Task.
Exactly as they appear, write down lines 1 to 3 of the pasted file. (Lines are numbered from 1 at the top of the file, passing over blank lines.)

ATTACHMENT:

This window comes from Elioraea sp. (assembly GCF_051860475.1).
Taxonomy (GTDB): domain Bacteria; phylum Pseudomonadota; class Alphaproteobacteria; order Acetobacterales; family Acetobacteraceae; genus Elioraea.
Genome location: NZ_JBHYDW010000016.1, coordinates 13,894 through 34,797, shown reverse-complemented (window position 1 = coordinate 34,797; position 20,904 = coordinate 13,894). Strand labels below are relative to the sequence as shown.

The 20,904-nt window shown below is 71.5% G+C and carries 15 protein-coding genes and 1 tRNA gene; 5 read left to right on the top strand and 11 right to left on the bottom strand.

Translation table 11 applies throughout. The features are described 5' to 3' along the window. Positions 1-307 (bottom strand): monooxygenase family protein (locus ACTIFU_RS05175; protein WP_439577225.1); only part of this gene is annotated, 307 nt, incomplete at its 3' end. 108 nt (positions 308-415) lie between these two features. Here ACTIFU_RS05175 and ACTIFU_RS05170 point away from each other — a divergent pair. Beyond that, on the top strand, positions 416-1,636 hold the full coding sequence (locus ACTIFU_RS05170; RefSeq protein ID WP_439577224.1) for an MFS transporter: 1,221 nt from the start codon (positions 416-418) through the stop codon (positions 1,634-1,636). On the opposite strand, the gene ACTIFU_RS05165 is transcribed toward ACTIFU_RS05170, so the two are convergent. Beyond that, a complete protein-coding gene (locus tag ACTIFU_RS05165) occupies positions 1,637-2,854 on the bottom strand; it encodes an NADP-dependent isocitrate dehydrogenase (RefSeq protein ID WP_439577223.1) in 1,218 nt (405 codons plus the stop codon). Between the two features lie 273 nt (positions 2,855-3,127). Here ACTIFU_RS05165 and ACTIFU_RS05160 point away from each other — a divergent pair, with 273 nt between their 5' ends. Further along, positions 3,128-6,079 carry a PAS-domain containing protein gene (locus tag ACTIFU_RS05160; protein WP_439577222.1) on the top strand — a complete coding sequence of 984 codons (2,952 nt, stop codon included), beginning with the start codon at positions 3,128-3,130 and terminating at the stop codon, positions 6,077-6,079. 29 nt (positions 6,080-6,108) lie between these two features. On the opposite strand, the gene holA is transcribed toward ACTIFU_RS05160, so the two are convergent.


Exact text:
This window comes from Elioraea sp. (assembly GCF_051860475.1).
Taxonomy (GTDB): domain Bacteria; phylum Pseudomonadota; class Alphaproteobacteria; order Acetobacterales; family Acetobacteraceae; genus Elioraea.
Genome location: NZ_JBHYDW010000016.1, coordinates 13,894 through 34,797, shown reverse-complemented (window position 1 = coordinate 34,797; position 20,904 = coordinate 13,894). Strand labels below are relative to the sequence as shown.